Mathematical preliminaries: historical overview, scalar, vector and tensor algebra (in context of partial differential equations), Green's lemma and the Divergence theorem, Eularian/Lagrangian representations, derivative of a function, Reynolds transport theorem. Governing equations: viscous compressible and incompressible flow, derivation of conservation of mass, derivation of conservation of momentum, boundary conditions, mathematical characteristics, non-dimensionalisation. Viscous compressible and incompressible flow: derivation of conservation of mass, derivation of conservation of momentum, boundary conditions, mathematical characteristics, non-dimensionalisation.

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  • Module content:

    Solving systems of linear algebraic equations using direct and iterative methods from small to large scale systems. Numerical solutions of nonlinear systems of equations. Solving eigenvalue problems. Numerical approximation strategies. Numerical differentiation. Numerical Integration. Numerical solutions to initial-value problems for ordinary differential equations. Numerical solutions to boundary-value problems for ordinary differential equations. Numerical solutions to partial-differential equations.

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  • Module content:

    Convection correlations: high speed flows, boundary layers, similarity, conservation equations, scale analysis. Thermal radiation: physics, exchange between surfaces, solar, directional characteristics, spectral characteristics, radiation through gasses. Convection, evaporation and boiling: film condensation, film evaporation, pool boiling, forced-convection boiling and condensation, flow regime maps, phase change at low pressures, heatpipes. Heat exchangers: types, regenerators, heat exchanger design. Mass transfer: Fick’s Law, mass diffusion, mass convection, simultaneous heat and mass transfer, porous catalysts. High mass transfer rate theory. Mass exchangers.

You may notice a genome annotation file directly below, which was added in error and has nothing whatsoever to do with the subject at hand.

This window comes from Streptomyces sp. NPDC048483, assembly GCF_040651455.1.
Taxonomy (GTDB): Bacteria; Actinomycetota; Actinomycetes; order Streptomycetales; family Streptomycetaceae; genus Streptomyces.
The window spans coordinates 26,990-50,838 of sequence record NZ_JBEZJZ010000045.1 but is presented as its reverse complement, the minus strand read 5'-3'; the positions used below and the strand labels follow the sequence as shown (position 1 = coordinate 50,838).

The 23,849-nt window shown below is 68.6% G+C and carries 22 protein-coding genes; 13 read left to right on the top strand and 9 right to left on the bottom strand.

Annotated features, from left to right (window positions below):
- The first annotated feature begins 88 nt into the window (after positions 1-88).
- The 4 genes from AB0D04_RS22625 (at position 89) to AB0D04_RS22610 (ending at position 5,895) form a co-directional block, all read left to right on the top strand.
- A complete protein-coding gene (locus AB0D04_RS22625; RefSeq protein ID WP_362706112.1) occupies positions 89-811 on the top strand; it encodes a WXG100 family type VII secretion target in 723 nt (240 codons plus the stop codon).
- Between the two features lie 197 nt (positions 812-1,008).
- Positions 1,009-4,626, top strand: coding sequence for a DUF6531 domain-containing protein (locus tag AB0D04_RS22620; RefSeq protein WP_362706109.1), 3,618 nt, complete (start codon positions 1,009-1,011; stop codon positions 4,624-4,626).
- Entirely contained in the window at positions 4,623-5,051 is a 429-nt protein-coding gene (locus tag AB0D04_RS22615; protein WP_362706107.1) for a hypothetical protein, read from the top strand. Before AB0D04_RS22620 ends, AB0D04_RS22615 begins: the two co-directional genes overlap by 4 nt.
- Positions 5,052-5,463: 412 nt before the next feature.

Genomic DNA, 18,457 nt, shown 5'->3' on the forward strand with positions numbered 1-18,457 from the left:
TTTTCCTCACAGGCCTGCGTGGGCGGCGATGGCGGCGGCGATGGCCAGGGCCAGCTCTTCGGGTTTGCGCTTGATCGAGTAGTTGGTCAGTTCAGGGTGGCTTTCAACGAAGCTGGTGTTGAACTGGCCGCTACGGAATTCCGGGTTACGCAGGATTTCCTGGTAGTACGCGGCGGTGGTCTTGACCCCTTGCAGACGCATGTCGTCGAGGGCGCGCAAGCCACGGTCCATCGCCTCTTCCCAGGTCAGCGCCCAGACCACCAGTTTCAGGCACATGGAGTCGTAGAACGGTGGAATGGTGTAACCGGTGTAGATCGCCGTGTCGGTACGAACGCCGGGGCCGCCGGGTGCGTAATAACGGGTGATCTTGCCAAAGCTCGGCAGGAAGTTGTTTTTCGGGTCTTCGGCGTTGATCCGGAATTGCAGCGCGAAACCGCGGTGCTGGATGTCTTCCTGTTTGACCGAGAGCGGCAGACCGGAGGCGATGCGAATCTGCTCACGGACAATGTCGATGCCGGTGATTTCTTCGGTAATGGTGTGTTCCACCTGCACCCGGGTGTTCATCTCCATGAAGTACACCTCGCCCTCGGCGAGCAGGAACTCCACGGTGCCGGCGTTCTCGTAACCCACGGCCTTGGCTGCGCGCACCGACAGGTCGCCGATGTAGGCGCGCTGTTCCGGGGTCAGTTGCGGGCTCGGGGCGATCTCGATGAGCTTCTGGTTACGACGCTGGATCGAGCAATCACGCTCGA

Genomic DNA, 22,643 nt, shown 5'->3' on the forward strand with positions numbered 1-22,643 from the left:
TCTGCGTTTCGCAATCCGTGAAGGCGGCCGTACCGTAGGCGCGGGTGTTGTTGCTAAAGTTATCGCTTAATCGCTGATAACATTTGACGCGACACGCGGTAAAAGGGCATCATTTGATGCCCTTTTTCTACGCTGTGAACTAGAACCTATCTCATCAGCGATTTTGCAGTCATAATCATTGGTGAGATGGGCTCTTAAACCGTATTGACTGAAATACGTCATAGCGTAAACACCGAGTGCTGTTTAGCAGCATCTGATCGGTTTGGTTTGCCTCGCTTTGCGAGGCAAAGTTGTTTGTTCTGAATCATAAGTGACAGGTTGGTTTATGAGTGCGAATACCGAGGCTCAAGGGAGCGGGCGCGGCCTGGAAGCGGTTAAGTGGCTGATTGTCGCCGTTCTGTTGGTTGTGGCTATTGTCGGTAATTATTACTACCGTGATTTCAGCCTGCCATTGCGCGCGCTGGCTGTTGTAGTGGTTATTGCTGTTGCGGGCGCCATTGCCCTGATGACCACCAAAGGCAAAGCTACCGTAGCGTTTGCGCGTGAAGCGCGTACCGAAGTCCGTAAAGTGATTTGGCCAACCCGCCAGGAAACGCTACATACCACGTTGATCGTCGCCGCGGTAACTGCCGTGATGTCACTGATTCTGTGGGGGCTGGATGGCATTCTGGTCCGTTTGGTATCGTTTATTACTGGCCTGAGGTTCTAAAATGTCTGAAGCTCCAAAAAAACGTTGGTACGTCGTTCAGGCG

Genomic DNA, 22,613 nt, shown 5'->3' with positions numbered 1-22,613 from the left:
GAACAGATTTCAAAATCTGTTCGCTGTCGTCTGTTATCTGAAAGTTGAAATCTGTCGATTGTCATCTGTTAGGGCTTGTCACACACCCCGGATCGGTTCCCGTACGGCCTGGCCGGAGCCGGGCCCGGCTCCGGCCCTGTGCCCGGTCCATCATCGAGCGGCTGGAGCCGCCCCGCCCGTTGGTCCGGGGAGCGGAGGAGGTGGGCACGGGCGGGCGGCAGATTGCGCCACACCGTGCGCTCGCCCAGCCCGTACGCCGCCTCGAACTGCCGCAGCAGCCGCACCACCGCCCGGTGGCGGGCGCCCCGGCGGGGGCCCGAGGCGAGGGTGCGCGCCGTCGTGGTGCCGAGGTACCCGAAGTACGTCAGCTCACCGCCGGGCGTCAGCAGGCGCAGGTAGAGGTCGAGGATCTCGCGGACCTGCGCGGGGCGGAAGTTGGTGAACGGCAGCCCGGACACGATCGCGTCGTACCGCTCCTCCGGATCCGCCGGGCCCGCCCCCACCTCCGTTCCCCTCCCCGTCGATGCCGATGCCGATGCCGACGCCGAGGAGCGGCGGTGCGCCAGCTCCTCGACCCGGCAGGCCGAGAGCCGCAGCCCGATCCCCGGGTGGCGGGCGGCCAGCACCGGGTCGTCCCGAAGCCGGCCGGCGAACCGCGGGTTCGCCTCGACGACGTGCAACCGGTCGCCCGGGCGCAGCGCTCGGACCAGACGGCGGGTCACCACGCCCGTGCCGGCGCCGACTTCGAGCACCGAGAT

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  • Module content:

    Exact solutions: potential flow, Couette flow, Poiseuille flow and combined Couette-Poiseuille flow, laminar boundary layers (similarity solutions for flat plate flow). Stability of laminar flows: introduction, linearised stability, transition to turbulence, approximate prediction of transition. Turbulent flow: Reynolds averaged equations, two-dimensional turbulent-boundary-layer equations, velocity profiles, turbulent flow in ducts, flat plate flow, turbulence modelling.

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  • Module content:

    Fundamental concepts of thermodynamics, total flow exergy, restricted dead state and unconstrained equilibrium state, heat transfer, fluid flow and chemical irreversibilities, thermodynamic optimisation, irreversibility distribution ratio, lost exergy, application of entropy generation minimisation (EGM) technique to the fundamentals of power generation, solar power, wind power, and low temperature refrigeration.

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  • Module content:

    Spatial, modal and response models of structures, frequency response functions and the relationships between spatial, modal and response models for single degree of freedom systems and multi-degree of freedom systems, modal analysis, operational modal analysis, updating finite element models.

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  • Module content:

    Design of reactor coolant system, heat sources in reactor systems, heat transmission principles, heat transmission in systems with internal sources, temperature distribution along path of reactor coolant flow, heat transfer characteristics of fluids, heat transfer to boiling liquids, heat transfer characteristics of gasses.

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  • Module content:

    Overview of the functions of the various classes of nuclear materials, elastic deformation, yielding and use of texture in nuclear components, atomic processes in plastic deformation and radiation damage, strength of engineering materials.